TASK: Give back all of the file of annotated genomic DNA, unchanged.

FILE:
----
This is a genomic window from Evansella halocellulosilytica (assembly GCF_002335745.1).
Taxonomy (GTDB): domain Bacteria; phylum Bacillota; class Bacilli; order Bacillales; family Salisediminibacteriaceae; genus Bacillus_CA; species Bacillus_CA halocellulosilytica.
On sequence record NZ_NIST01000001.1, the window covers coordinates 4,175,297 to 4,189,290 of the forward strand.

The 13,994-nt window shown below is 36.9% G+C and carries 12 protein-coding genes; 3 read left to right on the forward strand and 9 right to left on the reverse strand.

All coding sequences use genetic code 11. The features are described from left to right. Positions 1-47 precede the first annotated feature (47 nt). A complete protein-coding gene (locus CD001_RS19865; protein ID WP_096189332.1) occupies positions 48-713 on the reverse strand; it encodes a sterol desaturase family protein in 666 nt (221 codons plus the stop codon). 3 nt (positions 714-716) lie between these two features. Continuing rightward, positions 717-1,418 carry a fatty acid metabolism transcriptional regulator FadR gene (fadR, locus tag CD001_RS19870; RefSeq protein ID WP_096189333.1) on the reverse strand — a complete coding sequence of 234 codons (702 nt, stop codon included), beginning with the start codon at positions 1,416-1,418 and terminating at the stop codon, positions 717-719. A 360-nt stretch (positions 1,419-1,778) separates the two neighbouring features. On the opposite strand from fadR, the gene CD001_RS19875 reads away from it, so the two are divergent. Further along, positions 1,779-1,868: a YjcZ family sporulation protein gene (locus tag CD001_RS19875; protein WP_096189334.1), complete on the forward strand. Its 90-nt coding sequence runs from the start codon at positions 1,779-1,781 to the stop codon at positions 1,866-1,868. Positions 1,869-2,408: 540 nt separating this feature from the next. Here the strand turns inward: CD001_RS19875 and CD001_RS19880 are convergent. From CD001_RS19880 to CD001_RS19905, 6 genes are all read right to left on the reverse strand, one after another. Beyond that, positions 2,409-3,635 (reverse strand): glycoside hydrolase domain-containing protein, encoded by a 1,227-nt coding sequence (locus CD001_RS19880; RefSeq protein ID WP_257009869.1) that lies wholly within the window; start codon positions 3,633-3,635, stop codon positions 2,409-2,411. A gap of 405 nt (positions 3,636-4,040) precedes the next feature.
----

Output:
This is a genomic window from Evansella halocellulosilytica (assembly GCF_002335745.1).
Taxonomy (GTDB): domain Bacteria; phylum Bacillota; class Bacilli; order Bacillales; family Salisediminibacteriaceae; genus Bacillus_CA; species Bacillus_CA halocellulosilytica.
On sequence record NZ_NIST01000001.1, the window covers coordinates 4,175,297 to 4,189,290 of the forward strand.

The 13,994-nt window shown below is 36.9% G+C and carries 12 protein-coding genes; 3 read left to right on the forward strand and 9 right to left on the reverse strand.

All coding sequences use genetic code 11. The features are described from left to right. Positions 1-47 precede the first annotated feature (47 nt). A complete protein-coding gene (locus CD001_RS19865; protein ID WP_096189332.1) occupies positions 48-713 on the reverse strand; it encodes a sterol desaturase family protein in 666 nt (221 codons plus the stop codon). 3 nt (positions 714-716) lie between these two features. Continuing rightward, positions 717-1,418 carry a fatty acid metabolism transcriptional regulator FadR gene (fadR, locus tag CD001_RS19870; RefSeq protein ID WP_096189333.1) on the reverse strand — a complete coding sequence of 234 codons (702 nt, stop codon included), beginning with the start codon at positions 1,416-1,418 and terminating at the stop codon, positions 717-719. A 360-nt stretch (positions 1,419-1,778) separates the two neighbouring features. On the opposite strand from fadR, the gene CD001_RS19875 reads away from it, so the two are divergent. Further along, positions 1,779-1,868: a YjcZ family sporulation protein gene (locus tag CD001_RS19875; protein WP_096189334.1), complete on the forward strand. Its 90-nt coding sequence runs from the start codon at positions 1,779-1,781 to the stop codon at positions 1,866-1,868. Positions 1,869-2,408: 540 nt separating this feature from the next. Here the strand turns inward: CD001_RS19875 and CD001_RS19880 are convergent. From CD001_RS19880 to CD001_RS19905, 6 genes are all read right to left on the reverse strand, one after another. Beyond that, positions 2,409-3,635 (reverse strand): glycoside hydrolase domain-containing protein, encoded by a 1,227-nt coding sequence (locus CD001_RS19880; RefSeq protein ID WP_257009869.1) that lies wholly within the window; start codon positions 3,633-3,635, stop codon positions 2,409-2,411. A gap of 405 nt (positions 3,636-4,040) precedes the next feature.